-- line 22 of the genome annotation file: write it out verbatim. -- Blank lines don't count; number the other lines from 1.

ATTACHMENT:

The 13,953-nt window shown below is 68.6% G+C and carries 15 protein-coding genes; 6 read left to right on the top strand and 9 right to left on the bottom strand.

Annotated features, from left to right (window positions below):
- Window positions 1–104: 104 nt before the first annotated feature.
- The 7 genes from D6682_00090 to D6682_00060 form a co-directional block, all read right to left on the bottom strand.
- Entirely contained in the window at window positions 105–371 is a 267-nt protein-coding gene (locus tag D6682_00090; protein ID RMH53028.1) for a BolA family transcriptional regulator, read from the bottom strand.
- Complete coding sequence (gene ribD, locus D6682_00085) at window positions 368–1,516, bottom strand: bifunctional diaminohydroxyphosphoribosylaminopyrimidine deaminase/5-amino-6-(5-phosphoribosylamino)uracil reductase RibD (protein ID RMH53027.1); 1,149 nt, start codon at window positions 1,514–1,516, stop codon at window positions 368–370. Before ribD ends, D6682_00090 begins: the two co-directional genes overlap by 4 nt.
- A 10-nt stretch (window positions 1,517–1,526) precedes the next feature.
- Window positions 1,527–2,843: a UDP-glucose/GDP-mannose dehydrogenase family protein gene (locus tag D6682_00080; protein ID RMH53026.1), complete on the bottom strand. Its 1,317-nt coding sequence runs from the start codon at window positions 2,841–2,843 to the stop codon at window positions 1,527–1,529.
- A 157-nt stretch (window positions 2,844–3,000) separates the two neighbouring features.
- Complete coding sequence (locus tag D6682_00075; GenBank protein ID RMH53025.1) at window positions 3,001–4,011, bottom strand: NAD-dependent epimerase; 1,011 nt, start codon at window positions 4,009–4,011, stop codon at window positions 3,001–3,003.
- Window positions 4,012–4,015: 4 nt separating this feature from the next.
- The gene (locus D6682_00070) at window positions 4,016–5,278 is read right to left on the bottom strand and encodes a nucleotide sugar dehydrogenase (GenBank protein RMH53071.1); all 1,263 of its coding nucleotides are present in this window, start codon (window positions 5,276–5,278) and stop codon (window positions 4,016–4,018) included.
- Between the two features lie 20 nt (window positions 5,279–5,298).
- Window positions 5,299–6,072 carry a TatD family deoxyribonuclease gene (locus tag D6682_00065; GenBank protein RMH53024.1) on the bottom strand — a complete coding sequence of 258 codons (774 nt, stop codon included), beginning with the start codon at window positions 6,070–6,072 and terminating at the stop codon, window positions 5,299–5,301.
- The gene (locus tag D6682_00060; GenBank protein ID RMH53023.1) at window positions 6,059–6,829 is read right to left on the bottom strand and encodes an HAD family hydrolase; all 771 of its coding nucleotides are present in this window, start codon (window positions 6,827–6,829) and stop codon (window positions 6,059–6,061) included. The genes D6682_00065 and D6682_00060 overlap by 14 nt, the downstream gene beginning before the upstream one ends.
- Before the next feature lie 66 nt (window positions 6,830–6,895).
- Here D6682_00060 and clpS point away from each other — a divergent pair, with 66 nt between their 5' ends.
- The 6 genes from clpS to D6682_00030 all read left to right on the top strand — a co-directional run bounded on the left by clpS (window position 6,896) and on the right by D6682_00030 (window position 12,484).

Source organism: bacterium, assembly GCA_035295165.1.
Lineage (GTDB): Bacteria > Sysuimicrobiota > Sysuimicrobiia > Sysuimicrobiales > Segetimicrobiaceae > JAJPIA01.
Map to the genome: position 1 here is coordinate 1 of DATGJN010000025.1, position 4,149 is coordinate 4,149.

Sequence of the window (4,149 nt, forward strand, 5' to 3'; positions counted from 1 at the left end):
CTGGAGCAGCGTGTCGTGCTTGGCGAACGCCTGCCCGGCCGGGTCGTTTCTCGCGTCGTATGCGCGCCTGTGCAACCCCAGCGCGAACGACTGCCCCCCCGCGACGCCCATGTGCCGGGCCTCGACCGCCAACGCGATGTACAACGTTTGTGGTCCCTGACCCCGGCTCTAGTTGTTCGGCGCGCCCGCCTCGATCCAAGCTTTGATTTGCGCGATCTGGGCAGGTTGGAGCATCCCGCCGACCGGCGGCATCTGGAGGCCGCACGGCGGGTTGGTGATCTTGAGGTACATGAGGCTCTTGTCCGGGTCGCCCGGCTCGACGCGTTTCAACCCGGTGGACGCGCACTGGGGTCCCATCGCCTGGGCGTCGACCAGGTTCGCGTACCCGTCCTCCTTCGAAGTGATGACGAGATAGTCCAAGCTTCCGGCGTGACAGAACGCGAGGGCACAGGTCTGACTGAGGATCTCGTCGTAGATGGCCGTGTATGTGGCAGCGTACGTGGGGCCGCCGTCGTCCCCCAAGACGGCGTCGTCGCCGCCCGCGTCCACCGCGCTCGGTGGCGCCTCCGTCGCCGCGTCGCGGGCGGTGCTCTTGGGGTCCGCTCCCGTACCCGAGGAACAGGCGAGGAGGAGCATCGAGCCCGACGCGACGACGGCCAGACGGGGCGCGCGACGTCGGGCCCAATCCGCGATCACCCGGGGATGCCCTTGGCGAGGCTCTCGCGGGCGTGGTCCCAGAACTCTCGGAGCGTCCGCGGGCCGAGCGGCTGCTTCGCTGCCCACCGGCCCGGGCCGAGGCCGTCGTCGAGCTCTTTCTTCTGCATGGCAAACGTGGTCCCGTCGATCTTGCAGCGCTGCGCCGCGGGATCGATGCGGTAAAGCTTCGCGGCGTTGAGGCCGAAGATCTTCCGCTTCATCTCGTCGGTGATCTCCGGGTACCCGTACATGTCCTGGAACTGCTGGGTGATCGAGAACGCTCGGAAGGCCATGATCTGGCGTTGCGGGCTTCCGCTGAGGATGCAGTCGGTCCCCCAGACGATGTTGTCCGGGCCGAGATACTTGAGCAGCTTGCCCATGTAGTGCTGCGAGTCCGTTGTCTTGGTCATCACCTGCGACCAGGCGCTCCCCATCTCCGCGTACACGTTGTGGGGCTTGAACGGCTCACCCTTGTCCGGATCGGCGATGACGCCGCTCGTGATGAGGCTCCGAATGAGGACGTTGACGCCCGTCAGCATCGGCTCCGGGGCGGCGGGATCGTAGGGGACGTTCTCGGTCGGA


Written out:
Sequence of the window (4,149 nt, forward strand, 5' to 3'; positions counted from 1 at the left end):